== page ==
What Multifamily Needs to Know about the Employee Free Choice Act
- Feb 05, 2009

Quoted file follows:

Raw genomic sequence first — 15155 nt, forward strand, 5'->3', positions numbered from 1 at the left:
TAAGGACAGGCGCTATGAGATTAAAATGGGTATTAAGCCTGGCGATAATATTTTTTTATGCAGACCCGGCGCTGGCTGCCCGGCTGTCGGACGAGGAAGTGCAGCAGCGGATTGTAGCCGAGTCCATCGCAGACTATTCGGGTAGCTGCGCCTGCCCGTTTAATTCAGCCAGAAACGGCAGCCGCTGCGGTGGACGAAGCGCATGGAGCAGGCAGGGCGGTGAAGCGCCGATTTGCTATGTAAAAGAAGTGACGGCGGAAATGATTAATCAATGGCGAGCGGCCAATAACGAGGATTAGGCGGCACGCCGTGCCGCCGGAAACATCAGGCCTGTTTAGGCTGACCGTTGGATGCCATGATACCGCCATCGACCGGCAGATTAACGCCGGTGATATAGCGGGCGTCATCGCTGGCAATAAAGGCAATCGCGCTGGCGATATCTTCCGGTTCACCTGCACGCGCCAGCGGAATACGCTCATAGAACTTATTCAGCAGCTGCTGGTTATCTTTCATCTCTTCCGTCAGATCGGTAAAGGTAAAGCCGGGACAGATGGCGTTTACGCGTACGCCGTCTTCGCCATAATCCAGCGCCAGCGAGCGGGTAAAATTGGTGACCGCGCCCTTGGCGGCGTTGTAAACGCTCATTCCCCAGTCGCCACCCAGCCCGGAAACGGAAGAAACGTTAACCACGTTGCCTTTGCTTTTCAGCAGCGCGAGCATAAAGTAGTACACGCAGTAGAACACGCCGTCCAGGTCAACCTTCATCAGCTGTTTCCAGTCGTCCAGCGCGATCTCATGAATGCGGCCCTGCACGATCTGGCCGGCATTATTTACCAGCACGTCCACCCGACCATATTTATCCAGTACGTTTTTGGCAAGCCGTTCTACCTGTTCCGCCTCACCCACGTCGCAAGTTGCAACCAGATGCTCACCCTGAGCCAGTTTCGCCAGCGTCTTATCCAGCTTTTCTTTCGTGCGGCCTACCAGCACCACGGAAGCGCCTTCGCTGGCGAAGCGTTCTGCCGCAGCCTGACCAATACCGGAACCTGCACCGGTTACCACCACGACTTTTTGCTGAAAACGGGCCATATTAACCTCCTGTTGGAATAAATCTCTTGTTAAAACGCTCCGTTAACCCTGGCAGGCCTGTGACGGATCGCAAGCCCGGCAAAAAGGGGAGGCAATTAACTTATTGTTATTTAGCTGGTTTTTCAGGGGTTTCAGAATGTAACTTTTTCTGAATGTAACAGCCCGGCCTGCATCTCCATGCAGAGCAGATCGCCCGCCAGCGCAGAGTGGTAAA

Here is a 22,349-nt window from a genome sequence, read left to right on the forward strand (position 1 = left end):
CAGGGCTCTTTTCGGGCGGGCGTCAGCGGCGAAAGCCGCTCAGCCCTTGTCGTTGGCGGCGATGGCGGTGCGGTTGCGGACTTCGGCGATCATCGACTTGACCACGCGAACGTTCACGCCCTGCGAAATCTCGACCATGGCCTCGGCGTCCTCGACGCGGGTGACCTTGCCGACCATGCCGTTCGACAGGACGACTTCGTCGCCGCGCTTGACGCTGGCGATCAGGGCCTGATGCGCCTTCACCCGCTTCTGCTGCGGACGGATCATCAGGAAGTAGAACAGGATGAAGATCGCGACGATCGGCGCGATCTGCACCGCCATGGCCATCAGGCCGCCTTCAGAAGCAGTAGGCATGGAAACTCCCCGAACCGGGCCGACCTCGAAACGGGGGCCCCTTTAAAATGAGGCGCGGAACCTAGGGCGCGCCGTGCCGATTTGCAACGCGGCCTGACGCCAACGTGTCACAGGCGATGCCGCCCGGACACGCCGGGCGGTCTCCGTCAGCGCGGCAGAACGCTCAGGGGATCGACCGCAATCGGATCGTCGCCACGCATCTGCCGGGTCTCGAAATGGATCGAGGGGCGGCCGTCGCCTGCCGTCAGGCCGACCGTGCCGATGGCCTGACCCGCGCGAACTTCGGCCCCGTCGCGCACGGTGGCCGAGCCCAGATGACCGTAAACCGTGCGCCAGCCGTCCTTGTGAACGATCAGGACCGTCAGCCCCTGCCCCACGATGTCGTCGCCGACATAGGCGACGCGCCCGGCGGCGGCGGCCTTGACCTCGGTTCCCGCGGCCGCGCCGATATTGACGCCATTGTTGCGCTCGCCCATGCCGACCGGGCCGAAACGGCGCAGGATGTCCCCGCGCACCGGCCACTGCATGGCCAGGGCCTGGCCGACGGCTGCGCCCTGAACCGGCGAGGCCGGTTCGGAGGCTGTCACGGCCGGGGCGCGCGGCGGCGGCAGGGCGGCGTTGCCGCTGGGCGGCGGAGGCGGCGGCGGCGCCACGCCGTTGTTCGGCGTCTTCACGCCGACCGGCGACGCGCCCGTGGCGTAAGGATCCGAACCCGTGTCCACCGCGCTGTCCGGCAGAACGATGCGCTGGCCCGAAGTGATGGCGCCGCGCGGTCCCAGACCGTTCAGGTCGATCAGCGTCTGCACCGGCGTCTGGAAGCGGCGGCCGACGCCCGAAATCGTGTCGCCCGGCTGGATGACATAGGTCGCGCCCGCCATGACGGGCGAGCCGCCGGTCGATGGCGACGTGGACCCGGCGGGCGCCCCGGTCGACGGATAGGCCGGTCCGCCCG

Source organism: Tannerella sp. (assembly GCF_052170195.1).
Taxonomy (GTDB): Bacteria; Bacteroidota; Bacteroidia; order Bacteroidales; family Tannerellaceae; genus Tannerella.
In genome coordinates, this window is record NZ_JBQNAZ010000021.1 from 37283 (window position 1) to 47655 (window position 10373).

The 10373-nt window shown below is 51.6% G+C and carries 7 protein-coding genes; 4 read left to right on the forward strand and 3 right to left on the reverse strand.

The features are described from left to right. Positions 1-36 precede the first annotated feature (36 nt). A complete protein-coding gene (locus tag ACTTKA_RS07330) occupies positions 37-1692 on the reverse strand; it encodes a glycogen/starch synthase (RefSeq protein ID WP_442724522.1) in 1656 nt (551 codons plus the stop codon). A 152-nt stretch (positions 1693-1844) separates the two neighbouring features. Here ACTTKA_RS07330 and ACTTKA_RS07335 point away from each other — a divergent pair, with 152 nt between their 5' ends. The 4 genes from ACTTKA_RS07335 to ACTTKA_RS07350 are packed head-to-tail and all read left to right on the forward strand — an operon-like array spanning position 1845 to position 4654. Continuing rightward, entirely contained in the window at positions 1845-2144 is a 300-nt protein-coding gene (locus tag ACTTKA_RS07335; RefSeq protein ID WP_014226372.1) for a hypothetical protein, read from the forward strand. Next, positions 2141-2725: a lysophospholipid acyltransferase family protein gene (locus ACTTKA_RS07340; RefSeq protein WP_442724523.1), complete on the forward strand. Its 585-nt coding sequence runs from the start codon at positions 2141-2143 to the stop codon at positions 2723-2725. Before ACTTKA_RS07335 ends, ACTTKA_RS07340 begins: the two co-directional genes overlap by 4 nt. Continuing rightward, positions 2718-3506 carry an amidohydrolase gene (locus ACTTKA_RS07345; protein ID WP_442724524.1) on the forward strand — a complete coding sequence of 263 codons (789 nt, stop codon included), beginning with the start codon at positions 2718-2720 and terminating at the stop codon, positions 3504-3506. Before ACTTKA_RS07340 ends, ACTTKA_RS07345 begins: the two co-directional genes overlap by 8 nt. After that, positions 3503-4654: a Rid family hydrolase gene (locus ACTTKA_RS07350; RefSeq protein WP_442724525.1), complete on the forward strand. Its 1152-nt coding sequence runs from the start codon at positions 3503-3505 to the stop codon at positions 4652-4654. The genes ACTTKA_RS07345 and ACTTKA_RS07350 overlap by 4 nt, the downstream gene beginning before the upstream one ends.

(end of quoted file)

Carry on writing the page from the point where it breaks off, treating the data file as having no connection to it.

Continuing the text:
By Erika Schnitzer, Associate EditorWashington, D.C.—Union workers convened on Capital Hill yesterday to lobby for the passage of the Employee Free Choice Act (EFCA). Since taking office, President Obama has made his pro-labor stance clear with the signing of the equal-pay law, the establishment of a task force for middle-class families and his choice for Labor Secretary. With the campaign for the Act reignited and a top priority for labor unions, how will multi-housing be affected if it is passed?“The question is whether we are going to create enough impetus for on-site associates to unionize,” Terry Danner, CEO of Riverstone Residential, tells MHN. Some employers have been forced to cut pay and benefits because of the recession. “If that type of behavior continues—and I understand it’s driven by the economy of tough times—the backlash is going to be an employment base that is not exactly pleased with what we [the industry] have done,” says Danner.In its present form, the EFCA, which would amend the National Labor Relations Act (NLRA), would require an employer to recognize a union if a majority of employees sign authorization cards, without the privacy of a secret ballot election, designating the union as a bargaining representative. Because unions do not necessarily have to be formed at the corporate level, but can instead by formed at the site-level, the concern for the multifamily industry is the size of the workforce at individual properties and the ease with which union organizers can access a property, talk with employees and convince a majority—which in this case might only be a handful—to sign up, notes Cynthia Springer, partner at the law firm Baker Daniels, and who recently presented a session entitled, “EFCA—Why It’s Not Free and What You Can Do Now to Prepare for It,” at an NAA Board of Directors meeting. Even more troubling would be attempting to manage some sites that are unionized and others that are not, points out Danner. “If you had to construct a plan that exists for non-unionized labor only, the pool of participants is lower. Therefore, the economies and potential for everyone sharing in those economies are lower.”In addition, “if you have employees who regularly transfer from one property to another or all of management is out of a central location, the employer has fewer opportunities to get its finger on the pulse and you could have a significant organizing effort out that you don’t know about at all,” asserts Charlie Edwards, counsel in Womble Carlyle Sandridge & Rice’s Multifamily Real Estate and Labor and Employment practice groups. He adds, “with the typical turnover that you have with personnel, it’s pretty easy for you to, all of a sudden, wind up with a cadre of pro-union employees in some location and have no idea that’s the way the wind was blowing.”Additionally, under the Act, collective bargaining negotiations must begin within 10 days of certification. If an employer and a union cannot reach an agreement on a first labor contract within 90 days, a federal mediator will be brought in. If an agreement was still not reached within 30 days, the dispute would be referred to outside arbitration, who would determine employees’ pay and benefits for a two-year period.The third major amendment that the EFCA would bring would be stronger penalties for employer violations during the organizing period. Penalties for unfair labor practice, in addition to back pay, would include fines up to $20,000 per violation and double the back pay.If the Act passes, a potential problem for management companies could be a loss of new business, points out Danner. “Payroll is such a large expense category on a property’s financial statement. I see owners who use third-party providers sitting there and saying, ‘well, OK, you came in and organized this management company; therefore, I will not hire this management company.’” While the U.S. House of Representatives approved the legislation in March 2007, it was not passed in the Senate due to a filibuster. Because it is not currently the Obama administration’s top priority, Springer believes the earliest the Act would be passed is this summer and implemented by the beginning of 2010. Danner, though opposed to the Act, believes, “we are going to inform enough people about it early enough so the impact can be minimized.”In addition to getting educated about the EFCA and its potential effects, there are a number of strategies employers should consider, including: • Training supervisors and managers about their current rights and responsibilities and how they might change with union organization.• Thinking strategically about what employers need to do to make their organization the kind that a union would not be interested in organizing. Consider implementing a multi-facility bargaining unit strategy, which would require unions to organize all properties instead of just some of them. • Identifying who is a supervisor. The EFCA has a specific definition of a supervisor, so it is crucial to identify the supervisor, because they can be prohibited from organizing. • Talking about what it means to sign a union card in your new employee orientation.